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Open Access Research

The peroxisome proliferator-activated receptor delta +294T > C polymorphism and alcohol consumption on serum lipid levels

Xian-Liang Wei12, Rui-Xing Yin1*, Lin Miao1 and Dong-Feng Wu1

Author Affiliations

1 Department of Cardiology, Institute of Cardiovascular Diseases, the First Affiliated Hospital, Guangxi Medical University, 22 Shuangyong Road, Nanning 530021, Guangxi, People's Republic of China

2 Department of Anatomy, School of Premedical Sciences, Guangxi Medical University, Nanning 530021, Guangxi, People's Republic of China

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Lipids in Health and Disease 2011, 10:242  doi:10.1186/1476-511X-10-242

Published: 23 December 2011

Abstract

Background

The single nucleotide polymorphism (SNP) of peroxisome proliferator-activated receptor delta (PPARD) gene affects serum lipid profiles, but to what extent alcohol consumption interferes with this association remains unknown. The present study was undertaken to compare the association of PPARD +294T > C (rs2016520) polymorphism and serum lipid levels in the nondrinkers and drinkers.

Methods

A total of 685 unrelated nondrinkers and 497 drinkers aged 15-82 were randomly selected from our previous stratified randomized cluster samples. Genotyping of the PPARD +294T > C was performed by polymerase chain reaction and restriction fragment length polymorphism. Interactions of the PPARD +294T > C genotypes and alcohol consumption on serum lipid levels were detected by using a factorial regression analysis after controlling for potential confounders.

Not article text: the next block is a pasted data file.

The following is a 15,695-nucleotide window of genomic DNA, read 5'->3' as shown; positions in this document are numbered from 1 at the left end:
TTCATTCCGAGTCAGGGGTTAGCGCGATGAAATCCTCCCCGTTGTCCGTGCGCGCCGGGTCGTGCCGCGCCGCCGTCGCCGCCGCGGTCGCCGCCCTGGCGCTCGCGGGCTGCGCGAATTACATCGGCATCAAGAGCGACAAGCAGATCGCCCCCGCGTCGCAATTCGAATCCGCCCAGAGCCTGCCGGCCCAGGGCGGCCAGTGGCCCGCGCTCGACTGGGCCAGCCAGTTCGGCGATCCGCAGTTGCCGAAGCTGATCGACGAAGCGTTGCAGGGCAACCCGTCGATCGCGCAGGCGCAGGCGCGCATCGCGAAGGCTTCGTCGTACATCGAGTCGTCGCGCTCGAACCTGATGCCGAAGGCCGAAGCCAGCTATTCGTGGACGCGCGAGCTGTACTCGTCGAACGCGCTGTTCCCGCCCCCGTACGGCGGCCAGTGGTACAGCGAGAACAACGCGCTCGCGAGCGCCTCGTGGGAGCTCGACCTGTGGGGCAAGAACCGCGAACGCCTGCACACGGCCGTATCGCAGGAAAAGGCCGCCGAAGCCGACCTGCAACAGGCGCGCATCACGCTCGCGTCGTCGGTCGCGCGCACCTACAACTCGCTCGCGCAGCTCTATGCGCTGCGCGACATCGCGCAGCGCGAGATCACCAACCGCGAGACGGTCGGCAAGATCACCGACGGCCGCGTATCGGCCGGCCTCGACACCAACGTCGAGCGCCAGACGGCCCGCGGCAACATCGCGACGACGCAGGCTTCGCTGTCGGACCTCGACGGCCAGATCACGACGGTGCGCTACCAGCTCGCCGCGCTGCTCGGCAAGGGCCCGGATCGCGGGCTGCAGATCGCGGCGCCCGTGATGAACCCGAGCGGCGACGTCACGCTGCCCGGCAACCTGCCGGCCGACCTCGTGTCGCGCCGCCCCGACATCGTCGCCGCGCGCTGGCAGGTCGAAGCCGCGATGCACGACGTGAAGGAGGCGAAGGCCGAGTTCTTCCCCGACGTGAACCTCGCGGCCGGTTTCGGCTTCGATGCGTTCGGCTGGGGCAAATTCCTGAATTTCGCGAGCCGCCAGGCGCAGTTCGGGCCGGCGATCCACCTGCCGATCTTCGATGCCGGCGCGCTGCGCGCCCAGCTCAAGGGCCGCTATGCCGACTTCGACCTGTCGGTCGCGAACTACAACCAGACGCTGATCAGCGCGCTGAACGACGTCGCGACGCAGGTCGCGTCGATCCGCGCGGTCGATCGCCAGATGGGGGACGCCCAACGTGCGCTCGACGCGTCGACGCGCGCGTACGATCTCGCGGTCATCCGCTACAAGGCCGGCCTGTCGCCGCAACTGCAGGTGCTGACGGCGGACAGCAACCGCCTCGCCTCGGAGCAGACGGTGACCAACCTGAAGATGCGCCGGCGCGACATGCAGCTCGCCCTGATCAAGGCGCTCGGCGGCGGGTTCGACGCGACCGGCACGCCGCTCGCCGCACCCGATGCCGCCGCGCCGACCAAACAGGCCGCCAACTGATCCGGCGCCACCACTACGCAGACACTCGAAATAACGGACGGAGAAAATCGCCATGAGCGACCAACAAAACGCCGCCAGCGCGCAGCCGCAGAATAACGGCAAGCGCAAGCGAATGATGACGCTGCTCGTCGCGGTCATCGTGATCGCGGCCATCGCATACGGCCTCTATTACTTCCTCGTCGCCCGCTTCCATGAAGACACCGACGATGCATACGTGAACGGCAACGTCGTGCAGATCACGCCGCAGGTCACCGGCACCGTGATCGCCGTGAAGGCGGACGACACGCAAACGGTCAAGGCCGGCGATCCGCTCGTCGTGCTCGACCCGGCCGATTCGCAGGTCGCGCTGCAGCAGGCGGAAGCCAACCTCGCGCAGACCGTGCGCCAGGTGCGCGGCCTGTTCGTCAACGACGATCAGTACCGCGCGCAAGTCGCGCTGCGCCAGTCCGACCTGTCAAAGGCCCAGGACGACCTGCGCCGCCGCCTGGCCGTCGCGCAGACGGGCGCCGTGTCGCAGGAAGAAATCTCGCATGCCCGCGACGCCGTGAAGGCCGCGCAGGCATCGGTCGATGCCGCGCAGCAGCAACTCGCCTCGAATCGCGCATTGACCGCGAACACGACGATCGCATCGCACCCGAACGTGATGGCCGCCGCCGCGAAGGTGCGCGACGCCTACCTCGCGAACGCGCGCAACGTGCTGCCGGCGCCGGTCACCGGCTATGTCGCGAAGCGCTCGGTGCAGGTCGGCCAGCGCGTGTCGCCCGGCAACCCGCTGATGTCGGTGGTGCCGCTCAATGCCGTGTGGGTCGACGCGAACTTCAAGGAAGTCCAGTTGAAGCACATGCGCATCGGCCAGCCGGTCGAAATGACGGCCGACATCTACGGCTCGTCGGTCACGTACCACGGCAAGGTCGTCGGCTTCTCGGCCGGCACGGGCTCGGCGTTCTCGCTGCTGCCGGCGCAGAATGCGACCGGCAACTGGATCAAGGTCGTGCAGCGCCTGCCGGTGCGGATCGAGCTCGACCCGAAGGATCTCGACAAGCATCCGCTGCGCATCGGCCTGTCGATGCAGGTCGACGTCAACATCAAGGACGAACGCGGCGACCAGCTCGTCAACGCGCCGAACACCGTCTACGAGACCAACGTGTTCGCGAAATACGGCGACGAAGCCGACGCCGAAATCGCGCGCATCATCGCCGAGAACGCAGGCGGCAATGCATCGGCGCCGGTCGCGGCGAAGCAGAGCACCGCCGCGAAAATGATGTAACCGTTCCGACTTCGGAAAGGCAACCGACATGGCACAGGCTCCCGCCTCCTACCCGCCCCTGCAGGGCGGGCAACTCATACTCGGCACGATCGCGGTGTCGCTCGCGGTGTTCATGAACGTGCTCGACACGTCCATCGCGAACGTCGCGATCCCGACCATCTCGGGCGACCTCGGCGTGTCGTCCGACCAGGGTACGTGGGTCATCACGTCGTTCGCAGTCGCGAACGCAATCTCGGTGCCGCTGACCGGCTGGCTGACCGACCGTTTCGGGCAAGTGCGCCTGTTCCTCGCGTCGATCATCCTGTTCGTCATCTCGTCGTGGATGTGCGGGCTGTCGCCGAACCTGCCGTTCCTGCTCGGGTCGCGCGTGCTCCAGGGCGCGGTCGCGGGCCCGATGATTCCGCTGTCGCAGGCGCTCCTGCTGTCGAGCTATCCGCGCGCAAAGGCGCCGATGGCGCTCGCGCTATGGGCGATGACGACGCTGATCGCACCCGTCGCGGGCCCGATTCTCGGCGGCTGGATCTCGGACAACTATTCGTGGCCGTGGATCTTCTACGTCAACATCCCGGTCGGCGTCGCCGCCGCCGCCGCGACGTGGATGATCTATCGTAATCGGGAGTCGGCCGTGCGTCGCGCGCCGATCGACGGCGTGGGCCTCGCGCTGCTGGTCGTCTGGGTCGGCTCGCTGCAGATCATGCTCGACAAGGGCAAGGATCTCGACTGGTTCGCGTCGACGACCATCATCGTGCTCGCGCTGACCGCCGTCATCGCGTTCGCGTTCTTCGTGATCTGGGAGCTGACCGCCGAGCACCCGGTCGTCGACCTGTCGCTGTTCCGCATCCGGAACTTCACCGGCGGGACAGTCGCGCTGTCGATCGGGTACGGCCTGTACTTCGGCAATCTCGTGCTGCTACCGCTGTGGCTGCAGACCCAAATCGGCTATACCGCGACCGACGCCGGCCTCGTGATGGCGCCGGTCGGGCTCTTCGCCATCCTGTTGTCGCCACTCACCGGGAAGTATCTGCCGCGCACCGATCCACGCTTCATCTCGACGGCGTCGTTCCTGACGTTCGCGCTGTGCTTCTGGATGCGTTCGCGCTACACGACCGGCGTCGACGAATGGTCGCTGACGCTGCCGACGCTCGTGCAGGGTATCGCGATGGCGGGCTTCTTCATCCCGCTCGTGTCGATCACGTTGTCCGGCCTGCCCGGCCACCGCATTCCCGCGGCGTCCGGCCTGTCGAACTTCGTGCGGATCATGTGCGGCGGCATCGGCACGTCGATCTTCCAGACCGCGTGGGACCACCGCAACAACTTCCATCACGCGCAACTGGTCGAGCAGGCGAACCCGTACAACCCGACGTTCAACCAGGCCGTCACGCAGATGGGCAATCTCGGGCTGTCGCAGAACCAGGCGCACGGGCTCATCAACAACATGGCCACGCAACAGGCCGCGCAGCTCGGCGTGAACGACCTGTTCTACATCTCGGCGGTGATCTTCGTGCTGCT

Results

The levels of triglyceride (TG), high-density lipoprotein cholesterol (HDL-C), apolipoprotein (Apo) A1, and the ratio of ApoA1 to ApoB were higher in drinkers than in nondrinkers (P < 0.05-0.001). There were no significant differences in the levels of total cholesterol (TC), low-density lipoprotein cholesterol (LDL-C) and ApoB between the two groups (P > 0.05 for all). The frequencies of TT, TC and CC genotypes were 56.0%, 36.4% and 7.6% in nondrinkers, and 57.2%, 38.0% and 4.8% in drinkers (P > 0.05); respectively. The frequencies of T and C alleles were 74.2% and 25.8% in nondrinkers, and 76.2% and 23.8% in drinkers (P > 0.05); respectively. There was also no significant difference in the genotypic and allelic frequencies between males and females in both groups (P > 0.05 for all). The levels of TC in nondrinkers were different among the three genotypes (P = 0.01), the C allele carriers had higher serum TC levels than the C allele noncarriers. The levels of all seven lipid traits in drinkers were not different among the three genotypes (P > 0.05 for all). The interactions of PPARD +294T > C genotypes and alcohol consumption on serum lipid levels were not detected in the drinkers (P > 0.05 for all). Multiple linear regression analysis showed that serum TC, HDL-C, LDL-C, ApoA1, and ApoB levels were correlated with genotypes in drinkers but not in nondrinkers (P < 0.05-0.01).

Conclusions

These results suggest that the great majority of our study populations are beneficial from alcohol consumption. But there is no interaction between the PPARD +294T > C genotypes and alcohol consumption on serum lipid levels in the drinkers.